A lot of Irish mums don't feel valued by society, study reveals
The research surveyed over 800 mothers and grandmothers.
The majority of Irish mums don’t feel like they’re appreciated in their role, according to a study.
Just 12 percent of those surveyed felt they were appreciated and valued by society despite the majority of those asked saying they felt fulfilled in their role.
Maia Dunphy launched the report and said she was struck by the results.
“As a mother, a lot of the findings struck a chord with me.
“Motherhood is a wonderful, life-changing and hugely positive experience, but as this report’s findings show, it can also be challenging.
“The vast majority of mother’s relish and enjoy their role, but the fact that they don’t feel valued for the work they do should make us all sit up and evaluate how mothers are viewed and respected by society and most importantly, what can be done to change this.”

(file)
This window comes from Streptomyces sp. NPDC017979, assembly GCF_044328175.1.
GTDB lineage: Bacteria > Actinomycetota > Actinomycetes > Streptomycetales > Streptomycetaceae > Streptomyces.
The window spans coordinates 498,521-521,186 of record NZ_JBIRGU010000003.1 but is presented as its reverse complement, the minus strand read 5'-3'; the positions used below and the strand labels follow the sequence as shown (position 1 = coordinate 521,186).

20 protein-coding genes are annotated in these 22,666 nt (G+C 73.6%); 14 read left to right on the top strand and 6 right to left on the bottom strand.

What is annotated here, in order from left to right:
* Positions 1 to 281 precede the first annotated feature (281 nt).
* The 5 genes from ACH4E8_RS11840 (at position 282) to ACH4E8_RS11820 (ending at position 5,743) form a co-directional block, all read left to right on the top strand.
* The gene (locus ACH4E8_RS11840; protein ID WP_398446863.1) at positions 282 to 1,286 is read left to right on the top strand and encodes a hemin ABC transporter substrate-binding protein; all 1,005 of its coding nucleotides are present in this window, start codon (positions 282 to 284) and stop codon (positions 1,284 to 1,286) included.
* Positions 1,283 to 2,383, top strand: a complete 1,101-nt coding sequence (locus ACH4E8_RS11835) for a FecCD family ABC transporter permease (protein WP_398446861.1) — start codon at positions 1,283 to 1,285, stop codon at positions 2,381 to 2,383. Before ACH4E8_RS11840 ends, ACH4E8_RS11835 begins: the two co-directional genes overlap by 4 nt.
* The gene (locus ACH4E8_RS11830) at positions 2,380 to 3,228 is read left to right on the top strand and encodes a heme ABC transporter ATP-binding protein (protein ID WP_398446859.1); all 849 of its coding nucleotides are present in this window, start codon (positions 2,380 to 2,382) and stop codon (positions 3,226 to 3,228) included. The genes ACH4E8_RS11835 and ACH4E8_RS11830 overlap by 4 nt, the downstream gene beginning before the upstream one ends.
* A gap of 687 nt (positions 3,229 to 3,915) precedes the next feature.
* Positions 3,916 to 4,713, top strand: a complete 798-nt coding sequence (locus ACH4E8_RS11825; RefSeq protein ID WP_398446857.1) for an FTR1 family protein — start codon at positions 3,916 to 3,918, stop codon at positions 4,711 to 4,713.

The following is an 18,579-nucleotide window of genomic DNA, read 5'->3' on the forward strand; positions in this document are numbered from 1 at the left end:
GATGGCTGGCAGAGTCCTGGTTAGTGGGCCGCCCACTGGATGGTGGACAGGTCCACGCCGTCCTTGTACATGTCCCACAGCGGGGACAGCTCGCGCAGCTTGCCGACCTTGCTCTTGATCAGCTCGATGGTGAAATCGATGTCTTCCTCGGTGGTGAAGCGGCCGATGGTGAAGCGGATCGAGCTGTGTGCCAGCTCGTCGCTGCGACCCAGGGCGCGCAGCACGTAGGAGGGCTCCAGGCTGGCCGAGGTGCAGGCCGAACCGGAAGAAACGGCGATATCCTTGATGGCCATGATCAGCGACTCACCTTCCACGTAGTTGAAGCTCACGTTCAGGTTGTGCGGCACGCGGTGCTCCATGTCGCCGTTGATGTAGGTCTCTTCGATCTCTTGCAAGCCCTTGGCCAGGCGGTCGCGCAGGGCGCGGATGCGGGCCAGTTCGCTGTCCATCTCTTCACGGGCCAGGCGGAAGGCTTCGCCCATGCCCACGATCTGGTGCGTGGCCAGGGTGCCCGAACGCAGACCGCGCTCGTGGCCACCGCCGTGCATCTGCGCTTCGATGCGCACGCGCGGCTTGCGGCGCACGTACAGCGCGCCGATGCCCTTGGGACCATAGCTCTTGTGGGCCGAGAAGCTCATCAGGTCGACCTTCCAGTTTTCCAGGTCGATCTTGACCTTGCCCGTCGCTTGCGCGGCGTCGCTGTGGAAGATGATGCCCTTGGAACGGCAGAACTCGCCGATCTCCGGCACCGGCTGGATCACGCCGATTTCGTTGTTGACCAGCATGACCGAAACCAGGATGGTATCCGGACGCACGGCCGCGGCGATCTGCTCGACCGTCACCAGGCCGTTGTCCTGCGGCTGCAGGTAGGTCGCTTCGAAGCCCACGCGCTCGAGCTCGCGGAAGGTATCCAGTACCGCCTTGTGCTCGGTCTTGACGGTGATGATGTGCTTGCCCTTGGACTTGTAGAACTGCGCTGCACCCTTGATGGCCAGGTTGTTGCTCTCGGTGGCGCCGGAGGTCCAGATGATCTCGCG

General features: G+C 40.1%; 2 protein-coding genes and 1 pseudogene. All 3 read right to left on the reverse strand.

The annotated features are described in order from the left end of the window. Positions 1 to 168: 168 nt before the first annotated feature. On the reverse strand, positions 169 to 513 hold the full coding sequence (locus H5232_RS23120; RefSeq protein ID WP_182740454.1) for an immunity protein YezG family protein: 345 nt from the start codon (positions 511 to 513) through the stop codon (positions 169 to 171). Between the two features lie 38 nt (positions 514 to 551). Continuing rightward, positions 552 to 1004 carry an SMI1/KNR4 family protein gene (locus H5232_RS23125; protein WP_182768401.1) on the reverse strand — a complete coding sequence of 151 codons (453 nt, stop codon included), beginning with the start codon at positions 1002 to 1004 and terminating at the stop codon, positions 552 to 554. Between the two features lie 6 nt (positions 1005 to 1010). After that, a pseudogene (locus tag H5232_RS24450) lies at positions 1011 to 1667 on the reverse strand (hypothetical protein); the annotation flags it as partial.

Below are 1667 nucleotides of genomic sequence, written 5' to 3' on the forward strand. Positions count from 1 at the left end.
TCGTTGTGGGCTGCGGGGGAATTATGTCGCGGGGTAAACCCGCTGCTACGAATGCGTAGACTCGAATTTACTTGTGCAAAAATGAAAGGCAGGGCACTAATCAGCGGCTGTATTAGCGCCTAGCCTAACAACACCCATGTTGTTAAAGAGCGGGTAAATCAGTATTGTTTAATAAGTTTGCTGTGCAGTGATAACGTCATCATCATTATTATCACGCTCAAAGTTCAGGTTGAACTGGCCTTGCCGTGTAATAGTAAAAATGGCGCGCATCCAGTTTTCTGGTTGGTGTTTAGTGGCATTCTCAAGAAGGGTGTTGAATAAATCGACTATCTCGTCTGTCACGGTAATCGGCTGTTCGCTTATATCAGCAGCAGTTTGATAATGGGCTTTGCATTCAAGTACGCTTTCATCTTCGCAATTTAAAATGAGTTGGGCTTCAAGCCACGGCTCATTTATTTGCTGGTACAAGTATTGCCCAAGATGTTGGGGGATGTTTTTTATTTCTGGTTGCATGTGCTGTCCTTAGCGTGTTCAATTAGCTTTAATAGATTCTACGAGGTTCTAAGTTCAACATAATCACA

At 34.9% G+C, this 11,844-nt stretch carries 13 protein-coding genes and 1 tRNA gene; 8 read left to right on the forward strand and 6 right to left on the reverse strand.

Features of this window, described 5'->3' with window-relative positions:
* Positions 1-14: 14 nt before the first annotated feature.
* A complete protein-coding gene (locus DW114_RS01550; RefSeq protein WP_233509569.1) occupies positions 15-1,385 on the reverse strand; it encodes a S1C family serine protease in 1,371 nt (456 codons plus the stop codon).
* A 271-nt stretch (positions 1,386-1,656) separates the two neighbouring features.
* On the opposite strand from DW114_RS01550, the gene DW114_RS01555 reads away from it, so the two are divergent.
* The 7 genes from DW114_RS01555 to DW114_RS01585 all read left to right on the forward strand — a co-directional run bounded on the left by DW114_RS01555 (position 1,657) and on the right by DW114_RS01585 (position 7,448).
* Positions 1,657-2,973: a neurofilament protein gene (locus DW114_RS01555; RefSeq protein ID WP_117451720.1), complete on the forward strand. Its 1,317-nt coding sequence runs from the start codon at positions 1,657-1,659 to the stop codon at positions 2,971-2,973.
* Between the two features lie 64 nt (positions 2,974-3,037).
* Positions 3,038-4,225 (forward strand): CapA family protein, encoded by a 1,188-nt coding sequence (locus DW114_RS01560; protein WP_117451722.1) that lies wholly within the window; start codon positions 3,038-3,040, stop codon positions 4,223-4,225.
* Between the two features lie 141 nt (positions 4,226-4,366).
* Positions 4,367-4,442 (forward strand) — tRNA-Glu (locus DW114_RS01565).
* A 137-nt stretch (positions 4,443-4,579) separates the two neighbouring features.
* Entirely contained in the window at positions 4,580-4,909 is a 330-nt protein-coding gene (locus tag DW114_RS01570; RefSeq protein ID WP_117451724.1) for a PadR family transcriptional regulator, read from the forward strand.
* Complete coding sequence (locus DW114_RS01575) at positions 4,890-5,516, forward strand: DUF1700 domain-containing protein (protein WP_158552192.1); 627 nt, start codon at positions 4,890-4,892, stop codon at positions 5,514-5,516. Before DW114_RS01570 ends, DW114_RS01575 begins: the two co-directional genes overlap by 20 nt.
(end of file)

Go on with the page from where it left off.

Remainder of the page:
The research also seemed to suggest a change in the working patterns of mothers, with an increasing number wanting to stay at home to be with their children.
“The fact that two-out-of-three of today’s mothers would like to be stay-at-home mothers perhaps indicates a shift from the attitudes of their own mothers, many of whom encouraged their daughters to pursue a career outside the home.
“Our society must consider how we can facilitate mothers (and fathers, too) in having greater time at home with their young children.”
The study carried out by Sudocrem found that two in three mums would hope to stay at home to raise their children but only if they were financially able to do so.
“Highlighting the attitudes and experiences of today’s Irish mothers, and theirs allows wider society to understand how mothers and their families can be better supported.
“The report’s findings shine a light on many of the critical issue facing Irish families today.”